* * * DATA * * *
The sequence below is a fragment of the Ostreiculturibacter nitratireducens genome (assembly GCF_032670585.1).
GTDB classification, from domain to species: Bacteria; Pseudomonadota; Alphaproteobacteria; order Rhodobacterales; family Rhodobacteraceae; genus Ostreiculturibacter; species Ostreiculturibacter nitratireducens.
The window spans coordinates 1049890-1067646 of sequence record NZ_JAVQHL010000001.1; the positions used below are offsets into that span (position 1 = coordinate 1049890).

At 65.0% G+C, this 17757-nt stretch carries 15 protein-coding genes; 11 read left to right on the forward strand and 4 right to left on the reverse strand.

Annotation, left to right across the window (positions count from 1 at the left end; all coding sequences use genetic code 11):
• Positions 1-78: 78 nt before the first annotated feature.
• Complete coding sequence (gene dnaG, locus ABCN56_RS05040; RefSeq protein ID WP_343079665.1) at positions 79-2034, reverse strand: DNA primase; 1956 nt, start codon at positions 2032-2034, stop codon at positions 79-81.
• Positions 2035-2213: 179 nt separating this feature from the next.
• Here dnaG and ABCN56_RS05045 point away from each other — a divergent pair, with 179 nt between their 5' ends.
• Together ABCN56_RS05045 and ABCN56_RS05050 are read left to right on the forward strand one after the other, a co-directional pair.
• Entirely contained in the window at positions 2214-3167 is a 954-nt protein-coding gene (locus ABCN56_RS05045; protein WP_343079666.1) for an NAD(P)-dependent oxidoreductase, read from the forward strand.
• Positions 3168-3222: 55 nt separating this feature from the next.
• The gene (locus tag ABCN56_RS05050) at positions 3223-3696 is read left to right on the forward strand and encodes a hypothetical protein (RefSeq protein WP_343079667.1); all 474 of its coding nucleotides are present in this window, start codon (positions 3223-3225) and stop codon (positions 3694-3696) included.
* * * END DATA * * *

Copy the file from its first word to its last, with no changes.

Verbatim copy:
The sequence below is a fragment of the Ostreiculturibacter nitratireducens genome (assembly GCF_032670585.1).
GTDB classification, from domain to species: Bacteria; Pseudomonadota; Alphaproteobacteria; order Rhodobacterales; family Rhodobacteraceae; genus Ostreiculturibacter; species Ostreiculturibacter nitratireducens.
The window spans coordinates 1049890-1067646 of sequence record NZ_JAVQHL010000001.1; the positions used below are offsets into that span (position 1 = coordinate 1049890).

At 65.0% G+C, this 17757-nt stretch carries 15 protein-coding genes; 11 read left to right on the forward strand and 4 right to left on the reverse strand.

Annotation, left to right across the window (positions count from 1 at the left end; all coding sequences use genetic code 11):
• Positions 1-78: 78 nt before the first annotated feature.
• Complete coding sequence (gene dnaG, locus ABCN56_RS05040; RefSeq protein ID WP_343079665.1) at positions 79-2034, reverse strand: DNA primase; 1956 nt, start codon at positions 2032-2034, stop codon at positions 79-81.
• Positions 2035-2213: 179 nt separating this feature from the next.
• Here dnaG and ABCN56_RS05045 point away from each other — a divergent pair, with 179 nt between their 5' ends.
• Together ABCN56_RS05045 and ABCN56_RS05050 are read left to right on the forward strand one after the other, a co-directional pair.
• Entirely contained in the window at positions 2214-3167 is a 954-nt protein-coding gene (locus ABCN56_RS05045; protein WP_343079666.1) for an NAD(P)-dependent oxidoreductase, read from the forward strand.
• Positions 3168-3222: 55 nt separating this feature from the next.
• The gene (locus tag ABCN56_RS05050) at positions 3223-3696 is read left to right on the forward strand and encodes a hypothetical protein (RefSeq protein WP_343079667.1); all 474 of its coding nucleotides are present in this window, start codon (positions 3223-3225) and stop codon (positions 3694-3696) included.